I actually got a Nintendo DS to use as a kanji dictionary for reading in Japanese and have been very happy with that. I may have to also buy a copy of Super Mario Brothers for old time’s sake now that I have the thing 😉

  3. I understand the practicality and pragmatic focus of this post but I find it hard to believe such a strategic and techno-savvy media anthropologist such as yourself would uncritically champion each of these platforms and technologies. Sentences like “I like the idea of having most of my stuff stored in the cloud” strike me as being oddly naive for such an early adopter. I invite you to read /2010/12/27/4691/ to get a little peek into the politics of ‘the cloud’ you so love.

    You can post your caveats below…

  4. Adam,

    To be fair, I do allude to the energy costs of the cloud in my final paragraph. But the services I use: Evernote, Sente, Dropbox, etc. all respect my privacy, all let me own my own data, and all allow me to migrate my data to another platform if I ever feel I wish to no longer use their services. Of course there is probably nothing that is completely “guilt free” when it comes to capitalism. If you want to be sure that you aren’t doing anything evil you might as well live on a commune. Oh, wait. You do, don’t you?

  5. Thank you, thank you! I teach high school, and I’ve been encouraging my students to share notes and document each other’s work. These are great tools. You wouldn’t happen to know of a less expensive but still effective scanner, would you? I’ve read a lot of reviews, but it’s hard to tell which will cover our needs in the classroom. Mostly it will scan in handwritten (a lot of pencil) notes and some annotated documents.

  6. You can get scanners pretty cheap now, but what makes it worth spending the extra money is having a sheet-feeder which won’t jam on you, which will let you scan double-sided documents, and software which will automatically straighten the document if it is fed into the scanner crooked. If you save money buying a scanner without these features, be prepared to spend a lot of time doing all of this by hand.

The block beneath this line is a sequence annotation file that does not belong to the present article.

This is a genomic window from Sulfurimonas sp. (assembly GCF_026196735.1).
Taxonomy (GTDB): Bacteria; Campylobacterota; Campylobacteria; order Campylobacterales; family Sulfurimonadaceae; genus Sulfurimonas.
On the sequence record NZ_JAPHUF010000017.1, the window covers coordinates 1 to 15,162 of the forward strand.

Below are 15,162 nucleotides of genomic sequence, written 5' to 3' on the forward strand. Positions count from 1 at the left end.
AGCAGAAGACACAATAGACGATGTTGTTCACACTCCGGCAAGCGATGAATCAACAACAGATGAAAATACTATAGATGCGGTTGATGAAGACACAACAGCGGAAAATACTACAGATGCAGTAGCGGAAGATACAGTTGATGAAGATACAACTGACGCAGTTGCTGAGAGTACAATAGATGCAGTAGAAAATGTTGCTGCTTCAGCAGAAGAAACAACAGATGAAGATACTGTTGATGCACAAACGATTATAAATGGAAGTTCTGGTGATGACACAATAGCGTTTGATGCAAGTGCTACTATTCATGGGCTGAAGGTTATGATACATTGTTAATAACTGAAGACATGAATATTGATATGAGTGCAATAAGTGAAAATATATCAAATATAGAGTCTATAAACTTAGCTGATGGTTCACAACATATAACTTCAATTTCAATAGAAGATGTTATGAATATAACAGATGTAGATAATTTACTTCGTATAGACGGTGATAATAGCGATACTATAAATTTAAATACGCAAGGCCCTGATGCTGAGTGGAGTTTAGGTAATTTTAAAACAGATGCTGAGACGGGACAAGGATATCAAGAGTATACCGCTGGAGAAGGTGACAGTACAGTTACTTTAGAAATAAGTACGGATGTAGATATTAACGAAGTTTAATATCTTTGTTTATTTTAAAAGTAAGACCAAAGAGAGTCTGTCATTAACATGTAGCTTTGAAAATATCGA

7. This semester i got an ipad for my birthday. It is a great way to carry huge readers with me all thhe time. The proffesors assistants in Berlin scan all of the texts that we use each semester and make them available on blackboard (an IT service for universities), therefore we don’t have to individually scan the texts.

    I use Goodreader to store, manage, and actively read PDFs. It’s quite amazing. It’s possible to make anotations, which are saved on the PDF file, highlight (if text is recognized) or what i use the most underline and free draw on any kind of PDF.

    Evernote is very helpfull during a seminar. I record audio with this app, and write at the same time. Nevertheless, the sync could be beyter, somehow it wont sync when im logged in the local university network.

    Text editing is no forte of the ipad, it is not possible to write academic articles, but it is great to create drafts on the go, wich can later be easily edited on the computer.

    Before having the ipad i was an outspoken user of paper, now i dont want to go back to it (for academic papers) at all. My desk is clutter free, my closet wont get an extra box of paper at the end of the semester, and my back has never been as painfree as it is now.

  8. My daughter gave me a ZAGG/mate case for my iPad for Christmas. It comes with a built-in bluetooth keyboard on a similar scale to those used in small notebook computers. You might want to check it out.

  9. I use Evernote to store my annotated PDFs. I don’t think Sente yet functions as an “open in” destination for PDFs, so you would have to move them back to Sente on the desktop if you wanted to do that. But if you want to use Sente to store and search annotated PDFs I recommend using Sente’s built in PDF annotation tools, which also allow you to use Sente’s “notes” feature and are thus better integrated into the application than what iAnnotate would generate.